FLOYD BUSHNELL BUSH
Told by Rachel Bradbury Strame
After teaching two years at Long Prairie School, I did not
get another teaching assignment. I stayed with the Cooks, and while reading
the Lincoln County Leader,
I saw an ad seeking a woman to help on a farm. The pay was $25 per month,
not much but better than nothing. The job was at the Bush Davis farm on the
road from Toledo to Yaquina. It is called Hidden Valley Road now and it ends
at the old Davis farm, now owned by Phil Larson, a surveyor.
This was during World War I and they were building the big spruce mill in
Toledo. There was an army camp there and Davis sold them milk from his 30
or 40 milk cows. Bushs father, M.M. Davis, was there part of the time.
There were three children, Floyd (7), Nancy [Mary] (5) and Harold (3). I
got up with the children, cooked their breakfast and helped them get dressed.
Then Frances (Mrs. Davis) and the men ate when the milking was done. After
breakfast, Bush loaded 50 or more gallons of milk and took
it to the army camp. It was taken by boat on Mill
4 Slough and on to Toledo.
Some of the young men from the soldiers camp in Yaquina were invited
to dinner at the farm on Sundays. They were from the New England states and
had been sent to log spruce timber. These young men knew nothing about logging.
One of the soldiers, Bob, was a railroad engineer who had a wife back east
who was a show girl. Another, Joe Glode, was very special to me. I still
have a picture of him that he gave me.
One night Bush and Frances were gone and I had to do the chores. There was
a special dance that night and the boys had asked me to go. I told them,
I have to do the chores that night, but they agreed to help me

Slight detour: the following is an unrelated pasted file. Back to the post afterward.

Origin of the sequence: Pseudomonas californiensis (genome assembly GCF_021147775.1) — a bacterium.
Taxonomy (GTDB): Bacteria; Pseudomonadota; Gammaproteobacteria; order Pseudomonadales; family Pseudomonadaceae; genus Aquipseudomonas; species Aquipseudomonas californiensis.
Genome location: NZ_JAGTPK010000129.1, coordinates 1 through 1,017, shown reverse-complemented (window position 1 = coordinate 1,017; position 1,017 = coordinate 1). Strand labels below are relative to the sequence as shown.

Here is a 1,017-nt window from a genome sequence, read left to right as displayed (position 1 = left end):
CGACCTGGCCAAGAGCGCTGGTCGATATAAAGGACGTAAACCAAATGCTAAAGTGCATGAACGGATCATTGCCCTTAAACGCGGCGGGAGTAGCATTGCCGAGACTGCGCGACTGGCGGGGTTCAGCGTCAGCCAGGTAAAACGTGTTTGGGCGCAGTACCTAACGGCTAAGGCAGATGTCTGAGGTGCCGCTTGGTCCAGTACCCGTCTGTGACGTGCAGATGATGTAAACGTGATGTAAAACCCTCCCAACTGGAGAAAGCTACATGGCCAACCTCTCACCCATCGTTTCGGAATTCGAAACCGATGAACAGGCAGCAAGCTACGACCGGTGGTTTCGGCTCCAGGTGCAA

if I would go. So when the car came after me there were three or four boys
I dont remember much
about it except I danced with Joe, Bob and Freddie. I did not know Fred very
well and when Joe walked me to the door when we got home the other boys were
kidding him about kissing me goodnight. I always wondered what happened to
them after the war was over.
One night Bush and
to go to a dance in Toledo (or maybe Newport) so I
was to look
after the children while they were gone. Everything went
fine, I got them all to bed and was
in bed sound asleep myself. Suddenly, I was awake. The lights
were on and the doors were
open, but no one was there. I checked the children
and they were all right. I could not under- stand
what had happened, but in a short time Bush came back. That explained the
mystery of the lights and open doors. They had forgotten some letters they
meant to take to the post of- fice, so they stopped on their way home
and picked them up
and mailed them at
When I showed them Francess pistol I had in the pocket of my robe,
Bush showed me how to shoot it. He said he felt his children would always
be safe with me.
I saw them again years later when
they came and camped on Zenas Copelands place for
two or three weeks while on vacation from California.
They were retired by then and
my husband and I owned a
big ranch and cattle.